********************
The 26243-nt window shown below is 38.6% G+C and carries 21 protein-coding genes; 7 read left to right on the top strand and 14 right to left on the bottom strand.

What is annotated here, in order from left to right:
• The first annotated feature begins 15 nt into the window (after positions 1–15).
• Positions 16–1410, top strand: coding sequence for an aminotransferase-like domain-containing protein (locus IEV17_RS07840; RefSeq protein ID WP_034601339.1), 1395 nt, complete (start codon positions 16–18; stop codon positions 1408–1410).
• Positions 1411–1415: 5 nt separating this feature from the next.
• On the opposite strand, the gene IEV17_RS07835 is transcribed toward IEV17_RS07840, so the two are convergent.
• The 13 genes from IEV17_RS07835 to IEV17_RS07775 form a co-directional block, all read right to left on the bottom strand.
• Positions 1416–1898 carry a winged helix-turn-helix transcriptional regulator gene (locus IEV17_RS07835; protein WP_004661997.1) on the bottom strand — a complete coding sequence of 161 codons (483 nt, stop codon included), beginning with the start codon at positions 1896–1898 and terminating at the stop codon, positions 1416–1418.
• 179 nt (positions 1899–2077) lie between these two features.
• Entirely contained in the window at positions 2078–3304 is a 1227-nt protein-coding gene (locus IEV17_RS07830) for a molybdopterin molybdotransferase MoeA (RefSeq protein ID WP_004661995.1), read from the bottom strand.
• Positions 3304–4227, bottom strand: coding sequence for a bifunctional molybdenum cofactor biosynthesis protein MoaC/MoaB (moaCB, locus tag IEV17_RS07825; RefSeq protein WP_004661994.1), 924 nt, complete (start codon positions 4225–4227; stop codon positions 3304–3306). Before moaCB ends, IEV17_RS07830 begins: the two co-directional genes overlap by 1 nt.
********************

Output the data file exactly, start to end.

The 26243-nt window shown below is 38.6% G+C and carries 21 protein-coding genes; 7 read left to right on the top strand and 14 right to left on the bottom strand.

What is annotated here, in order from left to right:
• The first annotated feature begins 15 nt into the window (after positions 1–15).
• Positions 16–1410, top strand: coding sequence for an aminotransferase-like domain-containing protein (locus IEV17_RS07840; RefSeq protein ID WP_034601339.1), 1395 nt, complete (start codon positions 16–18; stop codon positions 1408–1410).
• Positions 1411–1415: 5 nt separating this feature from the next.
• On the opposite strand, the gene IEV17_RS07835 is transcribed toward IEV17_RS07840, so the two are convergent.
• The 13 genes from IEV17_RS07835 to IEV17_RS07775 form a co-directional block, all read right to left on the bottom strand.
• Positions 1416–1898 carry a winged helix-turn-helix transcriptional regulator gene (locus IEV17_RS07835; protein WP_004661997.1) on the bottom strand — a complete coding sequence of 161 codons (483 nt, stop codon included), beginning with the start codon at positions 1896–1898 and terminating at the stop codon, positions 1416–1418.
• 179 nt (positions 1899–2077) lie between these two features.
• Entirely contained in the window at positions 2078–3304 is a 1227-nt protein-coding gene (locus IEV17_RS07830) for a molybdopterin molybdotransferase MoeA (RefSeq protein ID WP_004661995.1), read from the bottom strand.
• Positions 3304–4227, bottom strand: coding sequence for a bifunctional molybdenum cofactor biosynthesis protein MoaC/MoaB (moaCB, locus tag IEV17_RS07825; RefSeq protein WP_004661994.1), 924 nt, complete (start codon positions 4225–4227; stop codon positions 3304–3306). Before moaCB ends, IEV17_RS07830 begins: the two co-directional genes overlap by 1 nt.